Making an entrance: helping your choir to start well in performance

The auditorium goes dark, the stage lights come on, there’s the introduction and ‘boom’ the song begins. As choir leaders, we’ve all felt those crucial moments when our choirs start to sing in a performance. Nerves and excitement are high and the level of anticipation is almost overwhelming. It’s those first few seconds that need to grab the audience, to invite them in, to make them want to listen to more. So how do you create fantastic entrances which work time and time again? Here are my top tips:

Planning – As you work through your repertoire and rehearsal planning think about each of the pieces. How do they begin? Are they dramatic and loud? Are they subtle and soft? Not every entrance will be the same but it’s vital as choir leader that you have a clear vision of how each piece should begin so that you can relay this to your singers. If you are uncertain of exactly how the piece should start then practice some different options at home before taking the piece to the choir.

Breath – Think about the time signature and tempo of the piece and practice conducting this at home. Work on the choir’s entrance using clear signals and showing their first breath by breathing yourself. You can use a mirror to check that your communication is clear. It’s vital when starting a piece that the choir breathe together in the correct place so that the entrance is spot on, and not delayed or staggered. Practicing entrances multiple times with your singers will help them to gain confidence particularly if the entrance is loud and rousing as they may be nervous about coming in at the wrong time.

Clarity – Always consider the language and the first word of a song. Make sure they word has clarity and doesn’t sound muffled, mumbled or unsure. Under-confident singers may not use their mouths to their full capacity, trying instead to get the sound through the smallest gap possible where they feel unsure. In rehearsal, practice these entrances by speaking them first and ask your singers to over-emphasize their mouth shape. You will be amazed at the clarity this can create. Often singers don’t realise that they are holding back the sound by not opening up their mouths enough. By doing this exercise they will be amazed at the difference and realise how important it is.

Attention – When leading our choirs,  we all know how easily distracted we can get, focusing on the score in front of us. Be careful not to launch into a piece before the choir are completely still, quiet and ready. There’s not a chance of creating a crisp, clear entrance otherwise. Remind your singers that being in a choir is all about teamwork and each and every voice needs to be poised and ready for that all-important entrance.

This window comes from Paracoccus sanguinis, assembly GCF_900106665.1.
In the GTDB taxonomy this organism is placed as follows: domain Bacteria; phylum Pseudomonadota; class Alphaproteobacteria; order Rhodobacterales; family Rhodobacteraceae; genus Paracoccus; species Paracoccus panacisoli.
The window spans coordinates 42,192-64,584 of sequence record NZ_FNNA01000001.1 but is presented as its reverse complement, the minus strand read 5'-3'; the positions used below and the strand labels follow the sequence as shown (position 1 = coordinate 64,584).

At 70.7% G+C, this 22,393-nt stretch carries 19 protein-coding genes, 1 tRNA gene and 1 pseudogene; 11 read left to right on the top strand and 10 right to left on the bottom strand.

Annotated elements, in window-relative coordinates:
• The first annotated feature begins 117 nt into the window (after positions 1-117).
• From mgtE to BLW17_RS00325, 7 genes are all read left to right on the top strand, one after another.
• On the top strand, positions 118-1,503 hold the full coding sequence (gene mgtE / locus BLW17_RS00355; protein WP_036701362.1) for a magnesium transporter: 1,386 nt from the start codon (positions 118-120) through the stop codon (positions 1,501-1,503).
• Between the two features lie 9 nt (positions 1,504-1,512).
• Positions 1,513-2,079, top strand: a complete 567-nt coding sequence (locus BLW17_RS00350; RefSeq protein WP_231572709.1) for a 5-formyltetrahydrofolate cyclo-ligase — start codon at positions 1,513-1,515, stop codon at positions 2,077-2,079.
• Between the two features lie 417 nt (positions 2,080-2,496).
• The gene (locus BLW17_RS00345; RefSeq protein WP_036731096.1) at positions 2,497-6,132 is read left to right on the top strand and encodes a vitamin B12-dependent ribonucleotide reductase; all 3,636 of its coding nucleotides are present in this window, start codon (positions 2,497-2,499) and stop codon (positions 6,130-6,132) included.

Comments on Making an entrance: helping your choir to start well in performance

  1. Great reminders. Many years ago I used to work as a flight attendant on long haul flights. I often remind my choirs that the start of the song is like take off. The pilot (choir leader) needs to be fully prepared. The crew (the choir) follow the pilots briefing and all their training (like rehearsal practice) can pay off to give the passengers (an audience) the journey (in this case musical) that’s memorable and engaging. Next comes the cruise phase and then the ever important landing (end of performance bow).

  2. Avatar Lorilee Bajema, LTCL says:

    Thank you for this article. This has really helped encourage me as a Director as we we are four weeks from our performances. My “older” choir (55+ community in Southern California) has several less-than-confident voices. I loved in particular two reminders: wait until the singers are ready and not moving; and practice speaking an entrance with exaggerated mouths to hear the difference. I am often stressing the importance of words, and caressing the consonant, and thinking about the words as we sing so we tells story.

    I wonder if any of your subscribers use cue cards for opening sounds? I haven’t, but as I read your article it occurred to me how useful it would be. Perhaps something as simple as an index card with bold face cap of the first consonant (or word). It would be filed in with my music in order of the program. It would be a visual for the choir and remind me of the importance of a strong entry.

    1. Christine Mulgrew Christine Mulgrew says:

      Hi Lorilee, thank you for your message, I’m really pleased you found the article helpful. It’s often these little aspects of technique which can easily be forgotten but which make such a difference to the sound quality of a piece.

  3. Avatar Robin B says:

    Thankyou for putting this into words so well,Christine.
    You have reminded me how useful it is to put things in writing, where I can refer back to them.
    Very helpful pointers.

    1. Christine Mulgrew Christine Mulgrew says:

      Thanks Robin, I’m glad the article was helpful. I agree, sometimes taking time to think or write about even the smallest aspects of running a choir can be really helpful.

  4. Avatar Ademola says:

    Great piece! Thanks soooooo much Christine. this has had fresh breath to my day. Today is my birthday.

    1. Avatar Victoria Hopkins says:

      Many happy returns, Ademola.

    2. Christine Mulgrew Christine Mulgrew says:

      Hi Ademola, glad you found the piece helpful and wishing you a very Happy Birthday.

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